Pennsylvania sports betting regulators have crossed 20,000 requests to be self-excluded for potential problem gambling in the Keystone State.
The Pennsylvania Gaming Control Board‘s self-exclusion list hit the milestone 17 years after it was created to help responsible gambling at casinos, racetracks, and eventually PA sports betting. More than 5% of those requests were re-enrollments, including 307 who chose a lifetime ban, the PGCB said.
Most states, however, do not separate sports betting requests into their own category.
Online PA sports betting and iGaming bans top 3,000
In 2019, Pennsylvania launched online sports betting and iGaming. Shortly after the PGCB added specific ban categories for online casino games, video slots and fantasy sports. The breakdown of individuals on those lists is as follows:
· Online Gaming: 3,778
· Video Gaming Terminals: 1,467
· Fantasy Sports: 797
New Jersey reveals similar numbers
The New Jersey Division of Gaming Enforcement had 19,304 people exclude themselves from online gaming specifically, and another 2,099 exclude themselves from both online gaming and in-person wagering at casinos.
Roughly 45% of those requested a one-year exclusion from gaming, while 49% opted for a 5-year ban and 5% self-imposed lifetime bans.
New Jersey, like Pennsylvania, was one of the first states to launch online sports betting, which began in late 2018.
New markets tracking problem gambling self-bans
Maryland says roughly 80% of the 3,427 on its self-exclusion list are automatically excluded from sports betting at casinos or one of their partnered mobile apps (BetMGM, Caesars, FanDuel and Barstool). They may still bet with online sportsbooks untethered to a casino, per a spokesperson with Maryland Lottery and Gaming.
Roughly 2.7% of the 3,427 on Maryland’s self-exclusion list have specifically requested to be banned from all types of sports betting. Maryland launched sports betting in late 2021. The option to exclude specifically from sports betting in Maryland became available in October 2022, just before mobile betting launched.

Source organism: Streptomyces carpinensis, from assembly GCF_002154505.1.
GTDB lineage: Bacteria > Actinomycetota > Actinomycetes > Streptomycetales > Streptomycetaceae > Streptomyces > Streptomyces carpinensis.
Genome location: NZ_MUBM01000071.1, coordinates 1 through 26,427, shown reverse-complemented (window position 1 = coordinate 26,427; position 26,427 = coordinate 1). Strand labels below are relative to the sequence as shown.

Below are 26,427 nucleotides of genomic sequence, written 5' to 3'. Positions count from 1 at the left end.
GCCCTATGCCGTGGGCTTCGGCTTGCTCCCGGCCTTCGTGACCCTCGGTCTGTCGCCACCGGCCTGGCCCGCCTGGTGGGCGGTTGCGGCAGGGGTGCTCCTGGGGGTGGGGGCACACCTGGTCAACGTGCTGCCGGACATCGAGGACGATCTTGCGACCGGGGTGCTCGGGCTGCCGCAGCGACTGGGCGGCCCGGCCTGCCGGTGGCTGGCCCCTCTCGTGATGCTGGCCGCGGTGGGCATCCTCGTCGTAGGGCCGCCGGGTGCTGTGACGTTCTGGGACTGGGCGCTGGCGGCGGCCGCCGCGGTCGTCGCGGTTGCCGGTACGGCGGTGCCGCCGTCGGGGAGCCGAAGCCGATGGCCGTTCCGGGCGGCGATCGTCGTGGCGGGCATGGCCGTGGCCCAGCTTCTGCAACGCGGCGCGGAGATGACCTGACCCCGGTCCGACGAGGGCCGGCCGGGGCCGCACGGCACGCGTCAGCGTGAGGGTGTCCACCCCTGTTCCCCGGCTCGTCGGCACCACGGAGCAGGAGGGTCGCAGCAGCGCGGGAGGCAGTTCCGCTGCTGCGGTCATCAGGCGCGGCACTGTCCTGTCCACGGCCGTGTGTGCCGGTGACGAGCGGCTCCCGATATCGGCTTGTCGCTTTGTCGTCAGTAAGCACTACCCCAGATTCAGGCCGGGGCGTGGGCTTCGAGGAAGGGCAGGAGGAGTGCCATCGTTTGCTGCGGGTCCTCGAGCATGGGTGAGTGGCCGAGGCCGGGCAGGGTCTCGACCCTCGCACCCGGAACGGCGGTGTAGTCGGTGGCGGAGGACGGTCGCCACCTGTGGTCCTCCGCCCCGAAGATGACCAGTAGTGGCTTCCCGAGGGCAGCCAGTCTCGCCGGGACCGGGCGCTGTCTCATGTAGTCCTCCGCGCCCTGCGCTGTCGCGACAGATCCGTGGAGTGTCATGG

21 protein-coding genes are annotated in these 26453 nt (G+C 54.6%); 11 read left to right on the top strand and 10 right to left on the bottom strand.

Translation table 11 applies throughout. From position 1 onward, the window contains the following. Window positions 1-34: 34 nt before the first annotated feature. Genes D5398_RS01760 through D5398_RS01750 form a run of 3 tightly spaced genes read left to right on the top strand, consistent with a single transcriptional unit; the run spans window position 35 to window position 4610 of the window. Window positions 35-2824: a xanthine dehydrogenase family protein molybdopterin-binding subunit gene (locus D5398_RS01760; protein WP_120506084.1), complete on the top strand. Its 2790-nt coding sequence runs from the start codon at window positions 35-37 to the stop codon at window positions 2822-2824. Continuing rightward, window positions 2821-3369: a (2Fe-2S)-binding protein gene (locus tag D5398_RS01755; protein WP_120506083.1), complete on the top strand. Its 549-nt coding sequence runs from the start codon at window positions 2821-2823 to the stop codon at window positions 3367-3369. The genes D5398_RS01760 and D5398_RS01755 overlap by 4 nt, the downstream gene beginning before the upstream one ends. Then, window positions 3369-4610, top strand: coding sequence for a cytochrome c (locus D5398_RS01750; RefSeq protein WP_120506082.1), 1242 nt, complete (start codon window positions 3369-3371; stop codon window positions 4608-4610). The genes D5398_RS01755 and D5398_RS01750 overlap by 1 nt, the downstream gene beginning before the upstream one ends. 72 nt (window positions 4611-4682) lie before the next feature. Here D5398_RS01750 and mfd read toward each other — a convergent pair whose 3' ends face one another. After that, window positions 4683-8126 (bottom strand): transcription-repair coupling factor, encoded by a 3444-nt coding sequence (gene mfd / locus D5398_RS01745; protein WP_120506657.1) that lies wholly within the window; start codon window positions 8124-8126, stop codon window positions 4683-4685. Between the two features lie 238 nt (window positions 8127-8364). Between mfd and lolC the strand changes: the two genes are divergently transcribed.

A spokesperson with the Massachusetts Gaming Commission said 7.5% of its 1,443 self-exclusions are specific to sports betting, which Massachusetts launched in January. The MGC has been particularly attentive to problem gambling and is currently weighing whether a Barstool promotion is misleading customers.
Most states lack sports-specific problem gambling data
Ohio, which ranks seventh in population, reported 7,650 names on its all-encompassing self-exclusion list. It launched sports betting just before Massachusetts and similarly has been among the more aggressive regulators on problem gambling compliance, handing out fines for marketing to underage viewers.
New York (fourth in state population) reported 3,447 active names on its self-exclusion database, per a spokesperson with the New York State Gaming Commission. The list goes back to 2017 and does not account for online sports betting, which it launched in 2022.
The NYSGC is weighing sports betting marketing bans for affiliate gaming companies and for state colleges.
Louisiana reported 2,453 on its self-exclusion list, which also does not have specific bans for different types of gaming. The 25th-largest state, Louisiana launched sports betting in 2021.